A few weeks ago I spoke with a person who’s been coaching for a short time, then sent her several redacted documents to use: project agreement, introductory emails, role definitions, feedback report, development plan, progress tracking. The next time we spoke she said: “I can’t believe you did that. Some other coaches I’ve met protect those things like they’re gold.”

I told her that approach doesn’t make sense to me. Operating from a place of abundance just seems like the right thing to do. It solidifies a relationship… and I’ve found it always comes back to me many times over. I gain more than I give.

Right now I’m working on a project that involves something I haven’t done in many years. When I contacted two coaches I’ve mentored for several years and asked for help, they quickly responded: “Of course, whatever you need. I’m there.” 


Fast Start

When an individual leaves an organization, HR will often conduct an exit interview to learn the primary reasons for their departure. The responses range from ‘it was an opportunity I couldn’t pass up’ (heard that from a client just last week), to ‘this isn’t a healthy environment for me’ (heard that from a client just last month). The insights gained from these meetings provide an opportunity for the employee to be heard… and for the company to learn.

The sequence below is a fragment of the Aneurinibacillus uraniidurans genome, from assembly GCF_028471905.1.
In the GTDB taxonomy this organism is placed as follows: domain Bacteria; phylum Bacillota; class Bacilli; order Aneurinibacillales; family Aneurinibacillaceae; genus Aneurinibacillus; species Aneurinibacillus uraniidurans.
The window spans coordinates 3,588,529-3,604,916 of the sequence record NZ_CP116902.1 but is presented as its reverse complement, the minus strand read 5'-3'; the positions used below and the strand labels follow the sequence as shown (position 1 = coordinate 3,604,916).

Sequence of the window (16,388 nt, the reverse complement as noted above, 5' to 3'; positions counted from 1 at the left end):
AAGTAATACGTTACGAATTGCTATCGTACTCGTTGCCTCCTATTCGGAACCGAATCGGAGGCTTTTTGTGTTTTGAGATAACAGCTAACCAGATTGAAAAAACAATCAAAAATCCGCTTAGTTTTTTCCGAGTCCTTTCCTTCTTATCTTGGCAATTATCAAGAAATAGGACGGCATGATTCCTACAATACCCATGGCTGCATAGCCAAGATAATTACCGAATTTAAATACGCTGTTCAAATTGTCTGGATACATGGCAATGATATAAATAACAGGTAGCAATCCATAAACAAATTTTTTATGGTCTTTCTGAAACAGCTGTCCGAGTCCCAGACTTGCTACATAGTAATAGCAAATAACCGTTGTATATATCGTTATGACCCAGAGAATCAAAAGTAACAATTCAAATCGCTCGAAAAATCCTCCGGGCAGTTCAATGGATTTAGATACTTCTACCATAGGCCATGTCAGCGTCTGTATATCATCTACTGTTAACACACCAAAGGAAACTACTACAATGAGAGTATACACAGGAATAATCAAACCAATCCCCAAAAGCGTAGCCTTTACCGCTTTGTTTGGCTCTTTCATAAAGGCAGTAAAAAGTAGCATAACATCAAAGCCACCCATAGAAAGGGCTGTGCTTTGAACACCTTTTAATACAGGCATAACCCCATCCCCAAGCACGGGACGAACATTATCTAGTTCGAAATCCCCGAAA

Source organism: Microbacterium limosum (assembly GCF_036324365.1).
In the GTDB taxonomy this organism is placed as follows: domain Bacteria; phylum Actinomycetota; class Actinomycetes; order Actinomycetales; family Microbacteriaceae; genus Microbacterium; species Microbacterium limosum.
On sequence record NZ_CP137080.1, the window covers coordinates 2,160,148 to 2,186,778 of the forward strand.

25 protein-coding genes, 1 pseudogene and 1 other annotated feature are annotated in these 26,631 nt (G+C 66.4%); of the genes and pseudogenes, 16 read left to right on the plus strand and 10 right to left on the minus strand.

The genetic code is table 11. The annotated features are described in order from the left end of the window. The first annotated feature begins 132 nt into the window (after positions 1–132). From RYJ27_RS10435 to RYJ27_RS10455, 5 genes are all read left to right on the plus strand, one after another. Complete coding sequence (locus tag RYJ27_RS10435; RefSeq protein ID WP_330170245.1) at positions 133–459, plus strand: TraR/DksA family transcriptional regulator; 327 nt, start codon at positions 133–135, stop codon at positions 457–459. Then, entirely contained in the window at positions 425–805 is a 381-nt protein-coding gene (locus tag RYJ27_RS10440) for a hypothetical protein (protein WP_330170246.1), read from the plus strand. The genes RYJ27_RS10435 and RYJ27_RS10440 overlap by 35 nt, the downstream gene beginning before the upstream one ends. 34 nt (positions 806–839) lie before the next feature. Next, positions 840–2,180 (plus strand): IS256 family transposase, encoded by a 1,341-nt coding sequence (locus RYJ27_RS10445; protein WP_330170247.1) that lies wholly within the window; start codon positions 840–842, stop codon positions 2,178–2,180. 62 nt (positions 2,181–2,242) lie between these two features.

There is a new twist on this, recommended by business guru Adam Grant: an entry interview. He posted a LinkedIn video where he proposed they are a great way to make the onboarding experience meaningful. “I’m seeing a lot of CEOs scramble and say, ‘OK, we’ve got to do exit interviews to figure out from the people who actually left what we can do to keep the people we want to stay.’ I’m a big fan of exit interviews–there’s just one little issue; it is the dumbest time to run them. Why would you wait until people have already committed to walk out the door to say, if only I had a time machine, I would go back to the past and convince you to stay?”

While an entry interview for someone you just hired might seem repetitive, Grant believes the answers you receive may be more open and revealing, since people are more relaxed and less concerned about making a good impression. As for questions to ask, he says many of the same ones as the hiring interview are valuable: ‘Why are you here?’ ‘What are you hoping to learn?’ ‘What are some of the best projects you’ve worked on?’ ‘Tell me about the worst boss you’ve ever had.’ So you can try to emulate the good and avoid the bad.”

Next time you hire a new employee, think about conducting an entry interview. You might learn some things that are so valuable you’ll never have to see them in the exit interview queue.